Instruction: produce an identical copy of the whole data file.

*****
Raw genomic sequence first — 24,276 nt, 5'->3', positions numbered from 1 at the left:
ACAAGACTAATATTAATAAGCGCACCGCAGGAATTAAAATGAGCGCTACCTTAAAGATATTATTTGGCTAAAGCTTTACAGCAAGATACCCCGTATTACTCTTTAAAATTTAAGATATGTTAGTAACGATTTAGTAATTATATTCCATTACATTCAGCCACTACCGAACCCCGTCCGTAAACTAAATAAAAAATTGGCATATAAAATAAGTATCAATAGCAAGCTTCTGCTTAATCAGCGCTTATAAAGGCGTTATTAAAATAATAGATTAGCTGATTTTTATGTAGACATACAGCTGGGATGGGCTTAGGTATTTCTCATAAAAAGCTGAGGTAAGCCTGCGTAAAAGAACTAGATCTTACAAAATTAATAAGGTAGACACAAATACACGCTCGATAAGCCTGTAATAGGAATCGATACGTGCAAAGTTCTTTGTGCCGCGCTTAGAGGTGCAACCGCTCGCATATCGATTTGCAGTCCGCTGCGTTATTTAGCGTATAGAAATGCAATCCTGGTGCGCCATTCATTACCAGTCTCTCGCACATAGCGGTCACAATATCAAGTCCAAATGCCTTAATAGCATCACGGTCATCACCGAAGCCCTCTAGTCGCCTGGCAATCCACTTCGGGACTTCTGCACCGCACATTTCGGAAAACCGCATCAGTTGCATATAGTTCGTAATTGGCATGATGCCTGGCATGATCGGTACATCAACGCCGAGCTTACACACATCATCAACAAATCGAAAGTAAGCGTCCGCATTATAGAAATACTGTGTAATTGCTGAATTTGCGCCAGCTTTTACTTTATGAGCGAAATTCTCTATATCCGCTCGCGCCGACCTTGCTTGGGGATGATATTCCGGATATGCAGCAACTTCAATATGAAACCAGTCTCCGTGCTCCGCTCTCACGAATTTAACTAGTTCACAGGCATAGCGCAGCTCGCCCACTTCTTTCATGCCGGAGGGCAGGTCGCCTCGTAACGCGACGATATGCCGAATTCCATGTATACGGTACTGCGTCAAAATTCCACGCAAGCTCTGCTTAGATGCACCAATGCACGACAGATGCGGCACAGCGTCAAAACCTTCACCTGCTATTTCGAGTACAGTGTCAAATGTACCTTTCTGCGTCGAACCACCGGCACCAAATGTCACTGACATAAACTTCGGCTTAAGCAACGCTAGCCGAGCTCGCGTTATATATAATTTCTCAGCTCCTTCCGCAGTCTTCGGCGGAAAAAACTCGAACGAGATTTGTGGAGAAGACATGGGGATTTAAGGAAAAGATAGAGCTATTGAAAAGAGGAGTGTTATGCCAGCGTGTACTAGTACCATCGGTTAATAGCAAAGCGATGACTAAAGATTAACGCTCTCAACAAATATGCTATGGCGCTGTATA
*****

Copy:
Raw genomic sequence first — 24,276 nt, 5'->3', positions numbered from 1 at the left:
ACAAGACTAATATTAATAAGCGCACCGCAGGAATTAAAATGAGCGCTACCTTAAAGATATTATTTGGCTAAAGCTTTACAGCAAGATACCCCGTATTACTCTTTAAAATTTAAGATATGTTAGTAACGATTTAGTAATTATATTCCATTACATTCAGCCACTACCGAACCCCGTCCGTAAACTAAATAAAAAATTGGCATATAAAATAAGTATCAATAGCAAGCTTCTGCTTAATCAGCGCTTATAAAGGCGTTATTAAAATAATAGATTAGCTGATTTTTATGTAGACATACAGCTGGGATGGGCTTAGGTATTTCTCATAAAAAGCTGAGGTAAGCCTGCGTAAAAGAACTAGATCTTACAAAATTAATAAGGTAGACACAAATACACGCTCGATAAGCCTGTAATAGGAATCGATACGTGCAAAGTTCTTTGTGCCGCGCTTAGAGGTGCAACCGCTCGCATATCGATTTGCAGTCCGCTGCGTTATTTAGCGTATAGAAATGCAATCCTGGTGCGCCATTCATTACCAGTCTCTCGCACATAGCGGTCACAATATCAAGTCCAAATGCCTTAATAGCATCACGGTCATCACCGAAGCCCTCTAGTCGCCTGGCAATCCACTTCGGGACTTCTGCACCGCACATTTCGGAAAACCGCATCAGTTGCATATAGTTCGTAATTGGCATGATGCCTGGCATGATCGGTACATCAACGCCGAGCTTACACACATCATCAACAAATCGAAAGTAAGCGTCCGCATTATAGAAATACTGTGTAATTGCTGAATTTGCGCCAGCTTTTACTTTATGAGCGAAATTCTCTATATCCGCTCGCGCCGACCTTGCTTGGGGATGATATTCCGGATATGCAGCAACTTCAATATGAAACCAGTCTCCGTGCTCCGCTCTCACGAATTTAACTAGTTCACAGGCATAGCGCAGCTCGCCCACTTCTTTCATGCCGGAGGGCAGGTCGCCTCGTAACGCGACGATATGCCGAATTCCATGTATACGGTACTGCGTCAAAATTCCACGCAAGCTCTGCTTAGATGCACCAATGCACGACAGATGCGGCACAGCGTCAAAACCTTCACCTGCTATTTCGAGTACAGTGTCAAATGTACCTTTCTGCGTCGAACCACCGGCACCAAATGTCACTGACATAAACTTCGGCTTAAGCAACGCTAGCCGAGCTCGCGTTATATATAATTTCTCAGCTCCTTCCGCAGTCTTCGGCGGAAAAAACTCGAACGAGATTTGTGGAGAAGACATGGGGATTTAAGGAAAAGATAGAGCTATTGAAAAGAGGAGTGTTATGCCAGCGTGTACTAGTACCATCGGTTAATAGCAAAGCGATGACTAAAGATTAACGCTCTCAACAAATATGCTATGGCGCTGTATA